Usman W. Chohan has an MBA from Desautels (2014) in Strategy and Leadership. He has served as a consultant at the World Bank Institute (WBI), and as Special Situations Analyst in Global Equities at Natcan Investment Management, investment arm of the National Bank of Canada. He has been a participant in various important climate initiatives in 2015 including the Pacific Island Development Forum (PIDF) 3rd Summit in Suva, Fiji.
The current COP21 climate summit offers the ideal backdrop for financial experts to consider the melding of financial instruments with a sustainability reform agenda. Green bonds offer a remarkable innovation in this regard, combining the design of fixed-income securities with a funding program for green projects. The primary difference in the assessment of Green bonds against regular bond securities is that they are also subject to a rubric of environmental impact beyond the standard bond metrics such as maturity, coupon, price, and credit quality. The market size for Green Bonds has increased dramatically in the past few years, amounting to only $4 billion in 2010 but representing more than $37 billion in 2014. Multilateral Development agencies have taken the lead in issuing Green Bonds, and the World Bank  has touted Green Bonds as an important avenue for funding climate-related green initiatives in 2015, having itself been involved in more than 100 Green Bond transactions that cumulatively account for more than $8.5 billion in 18 different currencies . Some of the major multilateral issuances outside the World Bank include the African Development Bank’s (AfDB) $500m issue (2013), the European Investment Bank (EIB) €600 million Climate Awareness Bond (2007). Other major players in the market include large corporations, banks, utilities, as well as regional and municipal governments. The issuance credit rankings range from AAA for the multilateral agencies to sub-invesment (<BBB) for certain utilities and corporations. Investors in Green Bonds include many parties interested in developing or enhancing their environmental credentials, which becomes possible through the application of the rubric of environmental awareness that Green Bonds are necessarily subjected to. An important consideration in the Green Bond process, not unlike other securities, is the requirement for strong oversight mechanisms that confirm the adherence of projects to the stipulated Green Bond criteria. To bring a sense of standardization to the assessment process, a group of banks in conjunction with the International Capital Markets Association , developed the Green Bond Principles (GBP) as guidelines for Green Bond participants to adhere to. The major project areas that fall into the Green Bond category include: renewable energy, sustainable waste management, biodiversity conservation, energy efficiency, and water resource management, among others. Although the breakneck growth of Green Bonds is indeed encouraging, what provides greater encouragement to market participants is the diversity of instruments that fall into the Green Bond category, with funding expanding into newer, more interesting, and more sustainable projects. As the COP21 summit brings together world leaders in sustainability, the consideration of Green Bonds as a successful and fast growing vehicle for financing sustainability projects should provide draw praise and provide inspiration for the minds seeking to meld financial returns with green initiatives.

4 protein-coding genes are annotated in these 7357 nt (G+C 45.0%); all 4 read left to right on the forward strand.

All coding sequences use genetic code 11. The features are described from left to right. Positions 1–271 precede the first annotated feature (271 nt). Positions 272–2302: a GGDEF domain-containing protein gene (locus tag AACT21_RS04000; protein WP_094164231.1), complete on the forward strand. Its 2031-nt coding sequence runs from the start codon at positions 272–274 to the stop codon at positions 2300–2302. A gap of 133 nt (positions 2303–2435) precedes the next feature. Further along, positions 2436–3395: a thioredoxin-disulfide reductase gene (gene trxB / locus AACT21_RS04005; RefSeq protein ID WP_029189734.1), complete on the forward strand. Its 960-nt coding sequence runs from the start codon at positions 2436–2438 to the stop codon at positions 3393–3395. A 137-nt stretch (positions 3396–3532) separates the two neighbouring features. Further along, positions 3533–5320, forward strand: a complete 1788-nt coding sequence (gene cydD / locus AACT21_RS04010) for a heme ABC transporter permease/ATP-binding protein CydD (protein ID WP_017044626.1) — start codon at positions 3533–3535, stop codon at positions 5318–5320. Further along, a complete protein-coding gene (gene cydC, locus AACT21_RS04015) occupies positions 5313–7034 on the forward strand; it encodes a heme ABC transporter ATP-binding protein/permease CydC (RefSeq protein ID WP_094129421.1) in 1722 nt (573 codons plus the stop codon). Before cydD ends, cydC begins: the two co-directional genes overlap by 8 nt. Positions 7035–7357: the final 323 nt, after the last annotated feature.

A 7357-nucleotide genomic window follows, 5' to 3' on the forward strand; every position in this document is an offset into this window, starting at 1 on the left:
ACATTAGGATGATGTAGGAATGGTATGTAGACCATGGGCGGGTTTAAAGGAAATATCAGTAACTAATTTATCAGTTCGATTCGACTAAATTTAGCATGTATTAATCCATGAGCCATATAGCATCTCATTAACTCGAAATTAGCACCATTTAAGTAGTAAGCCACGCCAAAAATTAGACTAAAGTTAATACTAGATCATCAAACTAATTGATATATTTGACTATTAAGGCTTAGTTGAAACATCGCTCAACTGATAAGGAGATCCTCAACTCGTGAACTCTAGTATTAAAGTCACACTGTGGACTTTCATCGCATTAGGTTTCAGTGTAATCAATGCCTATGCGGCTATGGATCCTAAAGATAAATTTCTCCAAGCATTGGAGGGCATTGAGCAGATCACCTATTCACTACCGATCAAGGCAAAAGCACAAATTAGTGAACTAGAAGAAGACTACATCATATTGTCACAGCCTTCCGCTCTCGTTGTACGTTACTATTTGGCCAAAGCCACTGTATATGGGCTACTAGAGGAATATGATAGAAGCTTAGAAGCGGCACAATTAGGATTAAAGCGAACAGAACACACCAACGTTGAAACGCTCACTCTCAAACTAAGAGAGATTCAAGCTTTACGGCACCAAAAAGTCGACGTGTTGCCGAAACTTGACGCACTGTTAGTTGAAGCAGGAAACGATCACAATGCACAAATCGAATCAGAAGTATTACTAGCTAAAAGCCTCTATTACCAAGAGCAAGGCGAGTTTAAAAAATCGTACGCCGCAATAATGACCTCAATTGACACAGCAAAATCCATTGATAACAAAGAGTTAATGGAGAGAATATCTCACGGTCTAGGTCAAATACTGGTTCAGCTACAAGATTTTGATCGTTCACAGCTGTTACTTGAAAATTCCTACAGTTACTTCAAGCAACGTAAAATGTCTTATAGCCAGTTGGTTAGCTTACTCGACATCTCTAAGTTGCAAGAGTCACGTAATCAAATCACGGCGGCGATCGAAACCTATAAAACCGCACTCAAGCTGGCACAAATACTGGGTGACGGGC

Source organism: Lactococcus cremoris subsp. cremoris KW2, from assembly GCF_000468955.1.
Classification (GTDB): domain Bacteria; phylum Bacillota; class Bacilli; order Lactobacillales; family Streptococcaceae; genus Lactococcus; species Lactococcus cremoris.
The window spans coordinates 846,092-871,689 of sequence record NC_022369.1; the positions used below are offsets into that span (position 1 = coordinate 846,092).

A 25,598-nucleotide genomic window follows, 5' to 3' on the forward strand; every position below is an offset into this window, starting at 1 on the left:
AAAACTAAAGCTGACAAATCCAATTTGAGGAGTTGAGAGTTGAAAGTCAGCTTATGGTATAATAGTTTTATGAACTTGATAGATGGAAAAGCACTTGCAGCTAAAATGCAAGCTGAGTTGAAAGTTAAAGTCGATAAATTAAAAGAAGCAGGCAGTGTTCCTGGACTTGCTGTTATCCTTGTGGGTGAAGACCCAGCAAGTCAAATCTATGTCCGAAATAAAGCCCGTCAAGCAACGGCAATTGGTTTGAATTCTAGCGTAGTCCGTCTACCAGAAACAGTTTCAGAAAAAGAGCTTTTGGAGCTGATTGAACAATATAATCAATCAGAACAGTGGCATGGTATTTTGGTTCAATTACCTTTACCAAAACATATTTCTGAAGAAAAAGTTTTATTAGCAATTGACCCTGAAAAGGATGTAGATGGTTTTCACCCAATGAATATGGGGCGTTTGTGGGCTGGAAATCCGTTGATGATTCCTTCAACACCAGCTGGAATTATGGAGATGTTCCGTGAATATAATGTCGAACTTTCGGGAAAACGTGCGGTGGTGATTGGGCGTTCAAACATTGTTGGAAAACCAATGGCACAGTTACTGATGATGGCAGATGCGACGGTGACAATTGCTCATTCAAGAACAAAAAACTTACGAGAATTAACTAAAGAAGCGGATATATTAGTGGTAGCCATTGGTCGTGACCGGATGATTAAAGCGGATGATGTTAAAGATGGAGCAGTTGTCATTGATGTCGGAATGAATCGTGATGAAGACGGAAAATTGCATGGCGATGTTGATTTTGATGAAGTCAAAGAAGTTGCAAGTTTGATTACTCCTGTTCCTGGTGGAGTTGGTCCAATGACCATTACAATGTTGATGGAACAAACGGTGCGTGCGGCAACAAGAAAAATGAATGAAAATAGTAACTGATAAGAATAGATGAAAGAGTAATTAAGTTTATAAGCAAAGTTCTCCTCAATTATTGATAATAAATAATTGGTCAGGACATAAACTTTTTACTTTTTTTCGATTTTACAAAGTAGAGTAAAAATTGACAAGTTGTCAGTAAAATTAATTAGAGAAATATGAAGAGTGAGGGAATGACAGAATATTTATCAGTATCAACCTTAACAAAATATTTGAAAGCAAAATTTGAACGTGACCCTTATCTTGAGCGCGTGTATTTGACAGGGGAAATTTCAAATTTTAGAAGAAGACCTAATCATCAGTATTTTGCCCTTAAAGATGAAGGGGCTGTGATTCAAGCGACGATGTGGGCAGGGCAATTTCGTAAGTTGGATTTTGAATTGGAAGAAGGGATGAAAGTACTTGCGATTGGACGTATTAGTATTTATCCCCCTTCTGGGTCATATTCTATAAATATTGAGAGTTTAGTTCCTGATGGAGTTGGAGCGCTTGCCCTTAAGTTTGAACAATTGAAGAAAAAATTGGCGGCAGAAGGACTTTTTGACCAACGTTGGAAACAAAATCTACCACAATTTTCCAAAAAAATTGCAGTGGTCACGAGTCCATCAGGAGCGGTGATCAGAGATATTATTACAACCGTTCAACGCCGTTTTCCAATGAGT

The World Bank. What Are Green Bonds? 2015.
 International Capital Markets Association. Green Bond Principles. 2015.